But what can be the impact of a name change or discrepancy in a citizenship application?

Individuals who are applying for Italian citizenship by descent are required to produce many documents, such as birth certificates, marriage certificates, death certificates.

In fact, they need to prove that the ancestor who expatriated and his/her direct descendants maintained their right to Italian citizenship (aka never renounced Italian citizenship) and — in the event that their Italian parent was a naturalized citizen — were born before that parent renounced Italian citizenship via naturalization.

These vital records have often names or dates discrepancies, not only because many immigrants changed their names but also because their name was mistakenly recorded.

In many cases, the mistake was done not upon arrival but at the shipping line’s station in Europe, by clerk who wrote the passenger’s name in the ship’s manifest. (*)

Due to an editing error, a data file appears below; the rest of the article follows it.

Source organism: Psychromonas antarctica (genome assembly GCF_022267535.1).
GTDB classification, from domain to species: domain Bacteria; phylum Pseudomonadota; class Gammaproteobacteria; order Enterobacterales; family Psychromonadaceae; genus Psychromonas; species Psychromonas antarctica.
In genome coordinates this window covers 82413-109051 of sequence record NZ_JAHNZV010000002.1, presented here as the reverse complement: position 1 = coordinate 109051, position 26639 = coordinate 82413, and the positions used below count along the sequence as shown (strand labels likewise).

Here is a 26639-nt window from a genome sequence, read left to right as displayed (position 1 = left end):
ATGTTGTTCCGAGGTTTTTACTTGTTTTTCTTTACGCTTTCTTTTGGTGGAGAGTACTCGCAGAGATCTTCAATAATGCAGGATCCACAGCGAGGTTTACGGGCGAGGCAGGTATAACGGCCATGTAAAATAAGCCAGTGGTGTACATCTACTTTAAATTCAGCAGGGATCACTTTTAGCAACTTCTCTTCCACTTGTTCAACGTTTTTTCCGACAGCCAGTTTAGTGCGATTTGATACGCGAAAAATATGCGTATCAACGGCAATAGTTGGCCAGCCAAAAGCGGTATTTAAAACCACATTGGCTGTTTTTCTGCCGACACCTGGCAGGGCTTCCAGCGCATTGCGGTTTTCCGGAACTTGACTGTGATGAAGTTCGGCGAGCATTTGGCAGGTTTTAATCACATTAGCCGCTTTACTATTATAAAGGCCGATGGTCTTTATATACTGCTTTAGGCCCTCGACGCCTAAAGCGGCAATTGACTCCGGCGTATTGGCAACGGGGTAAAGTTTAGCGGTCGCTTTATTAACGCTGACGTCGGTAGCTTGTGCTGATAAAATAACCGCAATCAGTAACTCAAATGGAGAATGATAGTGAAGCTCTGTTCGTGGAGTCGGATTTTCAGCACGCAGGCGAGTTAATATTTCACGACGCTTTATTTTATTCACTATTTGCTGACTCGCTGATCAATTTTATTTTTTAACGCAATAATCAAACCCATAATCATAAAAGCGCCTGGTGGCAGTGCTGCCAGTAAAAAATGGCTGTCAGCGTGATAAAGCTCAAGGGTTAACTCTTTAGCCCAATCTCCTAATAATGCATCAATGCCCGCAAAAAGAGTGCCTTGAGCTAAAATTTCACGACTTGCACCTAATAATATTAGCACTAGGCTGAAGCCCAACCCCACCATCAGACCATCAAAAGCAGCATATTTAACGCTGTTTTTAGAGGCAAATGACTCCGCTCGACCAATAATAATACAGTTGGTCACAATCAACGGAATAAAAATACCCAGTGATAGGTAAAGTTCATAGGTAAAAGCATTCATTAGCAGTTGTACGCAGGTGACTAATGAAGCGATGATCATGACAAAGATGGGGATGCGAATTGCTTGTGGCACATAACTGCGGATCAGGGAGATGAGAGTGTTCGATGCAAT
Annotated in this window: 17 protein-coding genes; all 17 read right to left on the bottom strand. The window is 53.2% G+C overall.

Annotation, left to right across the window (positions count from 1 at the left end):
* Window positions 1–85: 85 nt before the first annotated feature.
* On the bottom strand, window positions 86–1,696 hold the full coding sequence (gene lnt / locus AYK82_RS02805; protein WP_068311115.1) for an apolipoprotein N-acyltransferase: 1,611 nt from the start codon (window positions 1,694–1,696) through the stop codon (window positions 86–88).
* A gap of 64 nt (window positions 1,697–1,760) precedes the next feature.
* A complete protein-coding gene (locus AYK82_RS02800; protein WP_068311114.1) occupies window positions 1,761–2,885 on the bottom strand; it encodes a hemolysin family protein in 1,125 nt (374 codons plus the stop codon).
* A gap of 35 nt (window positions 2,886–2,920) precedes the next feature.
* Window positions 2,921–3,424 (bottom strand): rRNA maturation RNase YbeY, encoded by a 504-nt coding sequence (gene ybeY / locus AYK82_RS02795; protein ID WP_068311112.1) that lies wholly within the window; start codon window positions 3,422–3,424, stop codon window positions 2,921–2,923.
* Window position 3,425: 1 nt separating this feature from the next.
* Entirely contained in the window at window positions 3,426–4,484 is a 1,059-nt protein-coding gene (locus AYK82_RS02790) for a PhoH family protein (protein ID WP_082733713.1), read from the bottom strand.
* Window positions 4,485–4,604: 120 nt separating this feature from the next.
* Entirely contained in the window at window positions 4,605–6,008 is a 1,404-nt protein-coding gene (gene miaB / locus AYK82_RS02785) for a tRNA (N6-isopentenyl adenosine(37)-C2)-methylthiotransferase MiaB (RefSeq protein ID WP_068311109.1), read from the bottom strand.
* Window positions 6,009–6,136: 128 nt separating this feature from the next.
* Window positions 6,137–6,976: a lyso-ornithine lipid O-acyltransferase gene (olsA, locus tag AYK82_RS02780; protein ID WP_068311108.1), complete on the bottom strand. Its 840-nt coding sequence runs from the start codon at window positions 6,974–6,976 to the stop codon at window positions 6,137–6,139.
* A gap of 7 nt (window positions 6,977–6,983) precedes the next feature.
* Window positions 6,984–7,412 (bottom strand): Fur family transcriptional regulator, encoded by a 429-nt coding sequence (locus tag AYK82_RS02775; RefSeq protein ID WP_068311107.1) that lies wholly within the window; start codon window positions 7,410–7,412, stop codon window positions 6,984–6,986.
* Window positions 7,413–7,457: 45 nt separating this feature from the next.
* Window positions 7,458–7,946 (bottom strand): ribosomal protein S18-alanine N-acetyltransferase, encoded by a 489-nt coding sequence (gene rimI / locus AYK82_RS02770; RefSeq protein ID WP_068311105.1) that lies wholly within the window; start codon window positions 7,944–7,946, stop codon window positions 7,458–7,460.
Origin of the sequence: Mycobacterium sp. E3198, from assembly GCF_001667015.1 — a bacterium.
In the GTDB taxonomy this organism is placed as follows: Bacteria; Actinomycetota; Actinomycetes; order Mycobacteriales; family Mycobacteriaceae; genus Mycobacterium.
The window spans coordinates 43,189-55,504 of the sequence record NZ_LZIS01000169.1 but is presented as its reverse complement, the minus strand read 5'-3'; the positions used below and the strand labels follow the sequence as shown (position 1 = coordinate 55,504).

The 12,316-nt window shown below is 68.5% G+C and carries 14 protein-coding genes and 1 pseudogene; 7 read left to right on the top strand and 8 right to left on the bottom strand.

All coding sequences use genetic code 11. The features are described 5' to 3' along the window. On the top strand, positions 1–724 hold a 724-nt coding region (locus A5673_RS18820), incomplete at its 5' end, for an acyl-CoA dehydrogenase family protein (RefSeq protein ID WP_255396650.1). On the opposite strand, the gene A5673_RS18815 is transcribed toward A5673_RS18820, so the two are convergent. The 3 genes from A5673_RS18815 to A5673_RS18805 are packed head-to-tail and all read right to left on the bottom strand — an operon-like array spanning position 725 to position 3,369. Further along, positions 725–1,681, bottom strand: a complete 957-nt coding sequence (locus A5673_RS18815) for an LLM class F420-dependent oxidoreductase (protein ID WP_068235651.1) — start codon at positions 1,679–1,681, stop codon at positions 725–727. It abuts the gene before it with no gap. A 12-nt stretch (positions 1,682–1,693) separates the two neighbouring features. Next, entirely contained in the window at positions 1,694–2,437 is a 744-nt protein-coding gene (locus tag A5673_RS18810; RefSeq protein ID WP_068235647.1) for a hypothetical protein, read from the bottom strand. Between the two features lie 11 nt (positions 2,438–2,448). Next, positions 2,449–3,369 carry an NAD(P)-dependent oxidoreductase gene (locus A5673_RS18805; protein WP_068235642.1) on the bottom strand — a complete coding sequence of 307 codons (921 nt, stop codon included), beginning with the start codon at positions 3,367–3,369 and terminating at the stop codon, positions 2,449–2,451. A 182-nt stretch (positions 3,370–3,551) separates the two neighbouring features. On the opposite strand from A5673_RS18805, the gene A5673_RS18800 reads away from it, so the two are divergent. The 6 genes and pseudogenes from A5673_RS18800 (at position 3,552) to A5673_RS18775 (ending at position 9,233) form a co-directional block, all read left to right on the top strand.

Photo by Varvara Grabova on Unsplash

Italian law is quite formal and does not leave much flexibility or discretion to the the Office that need to decide upon the adjudication, in case submitted documents have discrepancies or mistakes.

In fact, any documents containing:

  • errors (misspellings, incorrect dates, incorrect boxes checked, etc), must be corrected/amended BEFORE submitting the citizenship application
  • discrepancies on ancestral documents — discrepancies should be corrected when and where possible so that the documents reflect the same information on the ancestor’s birth certificate.